Zhang Xiaojing is a 33-year-old accountant for a foreign trade company in Beijing who has been spending time scrolling through her dating apps since the novel coronavirus outbreak.
Bottom line, Zhang is looking to find a boyfriend and get married as soon as possible.
“I used to participate in some offline dating activities during the weekends, but almost all gatherings have been prohibited. Cinemas and bars were shut down to curb the spread of the deadly virus. I have to remain indoors to avoid getting infected.”
Zhang lives alone and feels very bored so she downloaded several online dating apps. They included Momo and Tantan in a bid to make new friends, and to give her some relief from the stress and loneliness.
She noted that Tantan’s way of finding dates, unlike traditional dating websites, is more interesting and simple.
“You just browse the profiles recommended to you based on your location, distance and gender preferences. Swipe right if you like someone, and swipe left to show you are not interested.”
“I chat only with the people that I am matched with, and can also choose to hide my contacts. The app adds other functionalities which people can use for free. For instance, I can play games, upload pictures or texts and share videos on it.”
For Zhang, online romance in the time of the contagion has become more than just finding love. It is also a source of comfort and connection.
Online dating apps have seen a significant increase in usage due to the COVID-19 outbreak.
Industry experts said the “cloud matchmaking” method, which includes livestreaming and short videos formats which comply with the habits of users and satisfy the needs of self-presentation, is gaining tractions among singles.
A report released by mobile dating app Tantan said the average time people spent on the app in early and mid February increased over 30 percent compared with the average usage during normal times. The number of users surged 60 percent during the peak hour which often runs from midnight to 1 am.
During the outbreak, those born after the period around 1995 and after 2000 have become the top users of Tantan. They recorded a more than 20 percent increase in messages sent and daily matches. Another notable fact is that the number of older users who came back rose by 25.9 percent compared with the level during normal times.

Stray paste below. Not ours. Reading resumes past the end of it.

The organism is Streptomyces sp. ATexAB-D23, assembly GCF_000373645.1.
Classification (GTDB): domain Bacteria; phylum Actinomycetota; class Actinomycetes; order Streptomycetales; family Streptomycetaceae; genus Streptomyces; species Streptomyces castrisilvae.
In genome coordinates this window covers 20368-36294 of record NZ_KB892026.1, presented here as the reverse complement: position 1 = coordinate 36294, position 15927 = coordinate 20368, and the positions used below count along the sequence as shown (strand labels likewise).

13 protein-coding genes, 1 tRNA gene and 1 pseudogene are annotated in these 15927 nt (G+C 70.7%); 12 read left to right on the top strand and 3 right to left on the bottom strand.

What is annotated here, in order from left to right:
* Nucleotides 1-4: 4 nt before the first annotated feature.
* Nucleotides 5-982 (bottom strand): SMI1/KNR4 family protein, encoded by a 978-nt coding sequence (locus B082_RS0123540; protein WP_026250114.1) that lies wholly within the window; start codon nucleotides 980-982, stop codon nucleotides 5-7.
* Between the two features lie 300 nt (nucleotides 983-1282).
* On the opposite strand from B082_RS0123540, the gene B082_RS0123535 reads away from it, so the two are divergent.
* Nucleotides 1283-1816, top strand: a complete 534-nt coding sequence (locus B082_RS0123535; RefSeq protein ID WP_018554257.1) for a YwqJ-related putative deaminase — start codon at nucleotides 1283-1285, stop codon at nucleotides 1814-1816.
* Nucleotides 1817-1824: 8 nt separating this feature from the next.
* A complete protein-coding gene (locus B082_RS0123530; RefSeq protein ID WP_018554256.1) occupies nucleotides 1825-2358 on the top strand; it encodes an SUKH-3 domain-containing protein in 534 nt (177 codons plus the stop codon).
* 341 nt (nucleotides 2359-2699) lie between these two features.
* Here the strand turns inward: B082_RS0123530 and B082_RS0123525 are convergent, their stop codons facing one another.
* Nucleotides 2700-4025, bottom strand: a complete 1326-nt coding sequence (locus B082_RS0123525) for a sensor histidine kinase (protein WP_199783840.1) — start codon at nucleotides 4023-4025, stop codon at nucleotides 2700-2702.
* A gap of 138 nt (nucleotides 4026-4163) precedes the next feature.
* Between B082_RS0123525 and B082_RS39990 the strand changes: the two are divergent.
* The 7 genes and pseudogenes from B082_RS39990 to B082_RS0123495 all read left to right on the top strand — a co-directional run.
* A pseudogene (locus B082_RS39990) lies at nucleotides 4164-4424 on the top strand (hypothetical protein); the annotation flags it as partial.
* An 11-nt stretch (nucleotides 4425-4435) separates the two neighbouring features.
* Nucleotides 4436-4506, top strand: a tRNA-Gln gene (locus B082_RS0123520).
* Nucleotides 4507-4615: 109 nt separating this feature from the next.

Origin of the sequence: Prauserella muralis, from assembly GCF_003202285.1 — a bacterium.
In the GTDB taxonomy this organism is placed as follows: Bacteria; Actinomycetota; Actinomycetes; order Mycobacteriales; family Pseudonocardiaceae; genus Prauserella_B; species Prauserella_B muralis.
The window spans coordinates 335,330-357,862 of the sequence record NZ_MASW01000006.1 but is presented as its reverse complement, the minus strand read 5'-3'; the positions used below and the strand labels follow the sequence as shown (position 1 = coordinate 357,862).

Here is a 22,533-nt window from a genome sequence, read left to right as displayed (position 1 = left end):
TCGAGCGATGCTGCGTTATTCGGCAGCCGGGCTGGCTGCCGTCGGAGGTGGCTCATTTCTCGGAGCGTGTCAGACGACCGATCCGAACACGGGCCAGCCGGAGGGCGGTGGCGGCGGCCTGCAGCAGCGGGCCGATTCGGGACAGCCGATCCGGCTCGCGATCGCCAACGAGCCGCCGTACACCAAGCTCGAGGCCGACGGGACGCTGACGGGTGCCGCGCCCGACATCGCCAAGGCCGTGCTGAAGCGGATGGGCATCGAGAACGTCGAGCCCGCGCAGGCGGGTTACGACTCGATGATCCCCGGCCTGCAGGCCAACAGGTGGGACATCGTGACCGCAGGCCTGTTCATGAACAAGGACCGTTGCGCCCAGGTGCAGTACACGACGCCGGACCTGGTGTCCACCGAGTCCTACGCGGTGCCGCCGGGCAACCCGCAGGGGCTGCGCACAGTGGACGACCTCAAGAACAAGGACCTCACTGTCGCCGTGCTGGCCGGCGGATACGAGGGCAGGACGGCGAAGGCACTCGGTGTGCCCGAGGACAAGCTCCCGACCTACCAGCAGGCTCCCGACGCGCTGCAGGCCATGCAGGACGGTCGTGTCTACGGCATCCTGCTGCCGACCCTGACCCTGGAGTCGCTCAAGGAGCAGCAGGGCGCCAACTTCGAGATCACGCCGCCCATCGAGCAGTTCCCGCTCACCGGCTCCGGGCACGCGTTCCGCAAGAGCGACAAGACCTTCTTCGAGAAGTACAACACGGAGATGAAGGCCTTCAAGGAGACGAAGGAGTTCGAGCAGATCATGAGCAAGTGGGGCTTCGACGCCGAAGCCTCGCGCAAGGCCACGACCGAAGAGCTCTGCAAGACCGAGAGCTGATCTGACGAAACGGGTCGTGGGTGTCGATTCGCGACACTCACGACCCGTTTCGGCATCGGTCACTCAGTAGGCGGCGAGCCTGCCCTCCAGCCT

Founded in 2014, Tantan focuses on one-on-one interactions and targets students and white-collar workers. Women accounted for nearly half of the total users. So far, it has 10.5 million daily active users and 35 million monthly active users.
Data from iResearch Consulting Group showed the revenue of China’s online dating and matchmaking industry will increase from 4 billion yuan ($567 million) in 2017 to 5.3 billion yuan in 2020.
For singles, the pressure to get married usually increases when they return home during the Spring Festival holiday for family reunions. Their parents, grandparents and other relatives badger them about their personal lives to nosily inquire why they have not gotten married.
Zhenai.com, a popular matchmaking application website, said its active users reached 10 million during the Lunar New Year holiday (Jan 24-Feb 2), an increase of 39.3 percent compared with the same period of last year. More than 10,300 people found highly compatible matches on the app.
Wu Linguang, CEO of online matchmaking and dating platform Baihe Jiayuan Network Group Co, said video and livestreaming dating services have been launched to lure customers during the epidemic.
“Generally speaking, the emotional demand of singles reaches a peak on Valentine’s Day and lasts until the end of February,” Wu said.
Statistics from the company showed the time users spend on video dating rose 29.8 percent during the Spring Festival holiday, compared with the data from the festive season last year. The average usage time skyrocketed 93 percent versus the time from the same period a year ago.
Some 50 percent of single men and 33 percent of single women were lonely as they could not go out during the outbreak, it added.
Surfing the internet has become a major way to help ease their anxiety, with 30 percent of singles keen about making friends online. About 30 percent of men and 41 percent of women have switched from attending offline activities to online dating.
“The epidemic has given a big boost to the online dating apps, which are usually in the off season in the first quarter and gradually gain popularity after the Spring Festival,” said Yang Xin, an analyst with Beijing-based internet consultancy Analysys.
Yang believes that with rapidly increasing traffic, mobile app companies should think of how to hang onto their customers when the pandemic ends.